Tanzania launches marketplace to tackle malnutrition in communities

Dar es Salaam, Tanzania (PANA) – In a fresh initiative to eliminate malnutrition, Tanzania on Tuesday launched an interactive platform bringing together local and medium enterprises, development partners and social investment firms to make nutritious foods available on the market for the entire population.

“The marketplace for nutritious food is important and unique in Tanzania, but it requires efforts from different stakeholders, including the private sector, to penetrate and reach communities at all levels,” said Charles Pallangyo, deputy permanent secretary in the Prime Minister’s office.

“A good business environment is an indispensable condition for its success,” Pallangyo told a gathering of government experts, representatives of development partners, private sector, civil society organisations and academia at the launch of the marketplace.

Various studies have shown that malnutrition is the most serious but least addressed global health problem, resulting from a lack of daily access to high quality nutritious food among other factors.

As a result of under-nutrition, 42 percent of Tanzania’s under five-years children were stunted, according to the country’s 2010 demographic health survey.

Pallangyo described the current status of malnutrition in the country as “high and unacceptable” and urged all stakeholders in production and distribution of nutritious foods to put their efforts together to reverse the situation.

In September 2011, the government came up with a multisectoral national nutrition strategy that has integrated nutrition into agriculture and gazetted mandatory fortification standards for edible oil, wheat and maize flour.

Under the national nutrition strategy, the government has set ambitious targets to reduce stunting by 15 percent and body wasting to below 5 percent by 2015.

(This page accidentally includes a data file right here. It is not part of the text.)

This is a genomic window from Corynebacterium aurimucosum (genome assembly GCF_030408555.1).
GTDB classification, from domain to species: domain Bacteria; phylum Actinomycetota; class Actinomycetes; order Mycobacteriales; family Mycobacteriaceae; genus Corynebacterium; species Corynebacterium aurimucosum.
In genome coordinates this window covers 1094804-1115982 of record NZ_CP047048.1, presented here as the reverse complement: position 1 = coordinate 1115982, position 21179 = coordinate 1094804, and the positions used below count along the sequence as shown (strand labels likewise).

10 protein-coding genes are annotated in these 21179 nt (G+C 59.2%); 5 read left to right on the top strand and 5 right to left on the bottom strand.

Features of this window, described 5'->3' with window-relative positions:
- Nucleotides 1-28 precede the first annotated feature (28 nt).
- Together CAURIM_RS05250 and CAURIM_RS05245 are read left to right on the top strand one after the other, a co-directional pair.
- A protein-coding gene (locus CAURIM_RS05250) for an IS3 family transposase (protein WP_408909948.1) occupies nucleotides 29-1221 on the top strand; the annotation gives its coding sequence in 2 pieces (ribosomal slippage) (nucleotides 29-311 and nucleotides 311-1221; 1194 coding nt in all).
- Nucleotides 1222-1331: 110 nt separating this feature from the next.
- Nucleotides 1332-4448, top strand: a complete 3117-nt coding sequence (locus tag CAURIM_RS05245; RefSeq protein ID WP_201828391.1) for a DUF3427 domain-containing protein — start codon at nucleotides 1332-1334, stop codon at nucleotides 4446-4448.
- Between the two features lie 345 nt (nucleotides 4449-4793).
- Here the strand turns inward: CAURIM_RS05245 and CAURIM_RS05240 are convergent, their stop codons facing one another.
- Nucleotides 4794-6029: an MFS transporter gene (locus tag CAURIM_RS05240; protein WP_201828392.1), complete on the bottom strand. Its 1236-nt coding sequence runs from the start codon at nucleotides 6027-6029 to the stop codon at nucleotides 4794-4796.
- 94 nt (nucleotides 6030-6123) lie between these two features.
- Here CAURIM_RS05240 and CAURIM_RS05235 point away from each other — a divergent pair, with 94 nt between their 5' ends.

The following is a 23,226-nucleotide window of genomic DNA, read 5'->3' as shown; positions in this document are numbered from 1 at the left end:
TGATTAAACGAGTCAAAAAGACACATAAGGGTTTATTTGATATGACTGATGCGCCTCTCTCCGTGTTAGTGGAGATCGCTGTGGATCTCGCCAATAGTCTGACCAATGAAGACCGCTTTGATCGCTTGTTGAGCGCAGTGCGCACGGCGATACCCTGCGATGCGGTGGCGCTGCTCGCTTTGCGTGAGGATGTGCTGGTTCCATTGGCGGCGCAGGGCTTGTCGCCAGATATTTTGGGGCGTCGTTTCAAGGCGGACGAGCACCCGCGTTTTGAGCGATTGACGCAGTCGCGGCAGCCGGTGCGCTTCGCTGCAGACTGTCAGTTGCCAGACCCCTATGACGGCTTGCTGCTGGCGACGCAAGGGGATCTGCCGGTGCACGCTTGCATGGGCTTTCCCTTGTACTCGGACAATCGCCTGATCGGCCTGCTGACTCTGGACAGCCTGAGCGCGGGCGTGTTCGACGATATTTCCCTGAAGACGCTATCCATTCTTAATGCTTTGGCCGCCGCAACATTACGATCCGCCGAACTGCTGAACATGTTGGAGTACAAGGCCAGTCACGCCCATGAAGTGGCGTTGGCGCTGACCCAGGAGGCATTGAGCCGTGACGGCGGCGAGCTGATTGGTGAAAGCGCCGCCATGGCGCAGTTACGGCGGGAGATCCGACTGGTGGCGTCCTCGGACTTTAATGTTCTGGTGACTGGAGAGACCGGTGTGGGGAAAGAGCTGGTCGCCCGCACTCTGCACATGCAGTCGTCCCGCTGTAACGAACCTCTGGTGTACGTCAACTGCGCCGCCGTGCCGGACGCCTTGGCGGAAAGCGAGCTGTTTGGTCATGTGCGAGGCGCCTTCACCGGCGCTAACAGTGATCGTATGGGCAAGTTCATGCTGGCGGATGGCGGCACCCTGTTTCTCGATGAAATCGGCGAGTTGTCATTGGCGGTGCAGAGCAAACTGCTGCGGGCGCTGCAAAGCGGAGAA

In the meantime, the prevalence of anaemia among pregnant women will be brought down from 48 percent to 35 percent while breastfeeding is encouraged for all infants less than six months old.

“Nutritious foods are expensive and inaccessible to many people in urban as well as a rural areas of Tanzania,” said Bonnie McClafferty, Agriculture and Nutrition director of the US-based Global Alliance for Improved Nutrition (GAIN) through which the US Agency for International Development (USAID) is supporting Tanzania’s marketplace for nutritious foods.

To make nutritious foods available and affordable for low-income earners, McClafeferty told PANA: “We are creating opportunities for producers to raise production and gathering views on how improved nutrition can be addressed at community level.”

The government and its partners, the private sector in particular, expect the marketplace to provide aggregation of financial and physical resources, networking and business acceleration for effective engagement in the agriculture-nutrition supply chain.

According to Pallangyo, the marketplace allows innovative ideas to be tested, adapted and supported while it offers a platform  where market failures and policy constraints to improving nutrition can be addressed.
-0- PANA AR/VAO 30July2013

30 july 2013 14:02:32




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